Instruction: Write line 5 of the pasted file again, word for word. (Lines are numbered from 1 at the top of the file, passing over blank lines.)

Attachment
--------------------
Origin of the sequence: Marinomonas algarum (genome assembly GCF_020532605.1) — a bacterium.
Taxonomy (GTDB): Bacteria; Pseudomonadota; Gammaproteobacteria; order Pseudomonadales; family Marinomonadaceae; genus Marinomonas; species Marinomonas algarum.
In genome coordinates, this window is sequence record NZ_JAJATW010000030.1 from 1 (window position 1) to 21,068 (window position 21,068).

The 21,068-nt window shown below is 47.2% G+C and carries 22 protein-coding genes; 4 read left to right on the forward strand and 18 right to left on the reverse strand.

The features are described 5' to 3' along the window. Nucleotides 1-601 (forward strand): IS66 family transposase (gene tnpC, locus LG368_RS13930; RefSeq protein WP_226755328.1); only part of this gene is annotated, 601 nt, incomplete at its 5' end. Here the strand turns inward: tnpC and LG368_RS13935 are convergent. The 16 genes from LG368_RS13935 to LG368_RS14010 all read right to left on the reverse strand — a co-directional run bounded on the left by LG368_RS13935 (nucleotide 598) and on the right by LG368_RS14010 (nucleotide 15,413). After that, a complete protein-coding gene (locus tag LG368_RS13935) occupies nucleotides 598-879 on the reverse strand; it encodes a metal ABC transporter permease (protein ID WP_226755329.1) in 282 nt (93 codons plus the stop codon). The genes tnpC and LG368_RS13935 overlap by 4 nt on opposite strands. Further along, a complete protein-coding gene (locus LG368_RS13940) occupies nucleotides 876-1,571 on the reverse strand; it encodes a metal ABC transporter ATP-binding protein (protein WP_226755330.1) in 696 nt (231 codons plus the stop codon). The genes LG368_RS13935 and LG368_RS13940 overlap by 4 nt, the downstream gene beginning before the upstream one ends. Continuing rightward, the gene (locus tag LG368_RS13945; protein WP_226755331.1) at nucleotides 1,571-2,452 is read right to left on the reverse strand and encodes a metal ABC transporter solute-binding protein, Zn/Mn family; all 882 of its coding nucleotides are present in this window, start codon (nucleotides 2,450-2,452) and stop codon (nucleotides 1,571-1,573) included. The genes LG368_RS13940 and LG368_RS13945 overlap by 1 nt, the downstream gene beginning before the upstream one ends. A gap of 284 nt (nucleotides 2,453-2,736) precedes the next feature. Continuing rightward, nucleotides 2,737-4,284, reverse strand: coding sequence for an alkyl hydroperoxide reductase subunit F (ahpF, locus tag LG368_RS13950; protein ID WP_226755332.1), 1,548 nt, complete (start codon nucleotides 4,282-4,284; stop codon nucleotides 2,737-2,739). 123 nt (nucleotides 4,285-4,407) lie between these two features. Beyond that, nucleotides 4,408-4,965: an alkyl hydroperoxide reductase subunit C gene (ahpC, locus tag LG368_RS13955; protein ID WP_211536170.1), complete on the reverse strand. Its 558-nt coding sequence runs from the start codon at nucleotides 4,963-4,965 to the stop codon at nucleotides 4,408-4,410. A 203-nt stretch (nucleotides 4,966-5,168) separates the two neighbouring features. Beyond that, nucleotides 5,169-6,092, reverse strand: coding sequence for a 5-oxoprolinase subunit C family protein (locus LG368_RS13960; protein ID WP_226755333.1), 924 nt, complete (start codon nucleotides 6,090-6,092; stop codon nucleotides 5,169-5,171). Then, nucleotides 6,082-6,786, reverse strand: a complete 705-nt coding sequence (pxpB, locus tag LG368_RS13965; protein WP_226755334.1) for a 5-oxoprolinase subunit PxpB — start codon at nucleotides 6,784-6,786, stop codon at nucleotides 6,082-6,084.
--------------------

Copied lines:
The features are described 5' to 3' along the window. Nucleotides 1-601 (forward strand): IS66 family transposase (gene tnpC, locus LG368_RS13930; RefSeq protein WP_226755328.1); only part of this gene is annotated, 601 nt, incomplete at its 5' end. Here the strand turns inward: tnpC and LG368_RS13935 are convergent. The 16 genes from LG368_RS13935 to LG368_RS14010 all read right to left on the reverse strand — a co-directional run bounded on the left by LG368_RS13935 (nucleotide 598) and on the right by LG368_RS14010 (nucleotide 15,413). After that, a complete protein-coding gene (locus tag LG368_RS13935) occupies nucleotides 598-879 on the reverse strand; it encodes a metal ABC transporter permease (protein ID WP_226755329.1) in 282 nt (93 codons plus the stop codon). The genes tnpC and LG368_RS13935 overlap by 4 nt on opposite strands. Further along, a complete protein-coding gene (locus LG368_RS13940) occupies nucleotides 876-1,571 on the reverse strand; it encodes a metal ABC transporter ATP-binding protein (protein WP_226755330.1) in 696 nt (231 codons plus the stop codon). The genes LG368_RS13935 and LG368_RS13940 overlap by 4 nt, the downstream gene beginning before the upstream one ends. Continuing rightward, the gene (locus tag LG368_RS13945; protein WP_226755331.1) at nucleotides 1,571-2,452 is read right to left on the reverse strand and encodes a metal ABC transporter solute-binding protein, Zn/Mn family; all 882 of its coding nucleotides are present in this window, start codon (nucleotides 2,450-2,452) and stop codon (nucleotides 1,571-1,573) included. The genes LG368_RS13940 and LG368_RS13945 overlap by 1 nt, the downstream gene beginning before the upstream one ends. A gap of 284 nt (nucleotides 2,453-2,736) precedes the next feature. Continuing rightward, nucleotides 2,737-4,284, reverse strand: coding sequence for an alkyl hydroperoxide reductase subunit F (ahpF, locus tag LG368_RS13950; protein ID WP_226755332.1), 1,548 nt, complete (start codon nucleotides 4,282-4,284; stop codon nucleotides 2,737-2,739). 123 nt (nucleotides 4,285-4,407) lie between these two features. Beyond that, nucleotides 4,408-4,965: an alkyl hydroperoxide reductase subunit C gene (ahpC, locus tag LG368_RS13955; protein ID WP_211536170.1), complete on the reverse strand. Its 558-nt coding sequence runs from the start codon at nucleotides 4,963-4,965 to the stop codon at nucleotides 4,408-4,410. A 203-nt stretch (nucleotides 4,966-5,168) separates the two neighbouring features. Beyond that, nucleotides 5,169-6,092, reverse strand: coding sequence for a 5-oxoprolinase subunit C family protein (locus LG368_RS13960; protein ID WP_226755333.1), 924 nt, complete (start codon nucleotides 6,090-6,092; stop codon nucleotides 5,169-5,171). Then, nucleotides 6,082-6,786, reverse strand: a complete 705-nt coding sequence (pxpB, locus tag LG368_RS13965; protein WP_226755334.1) for a 5-oxoprolinase subunit PxpB — start codon at nucleotides 6,784-6,786, stop codon at nucleotides 6,082-6,084.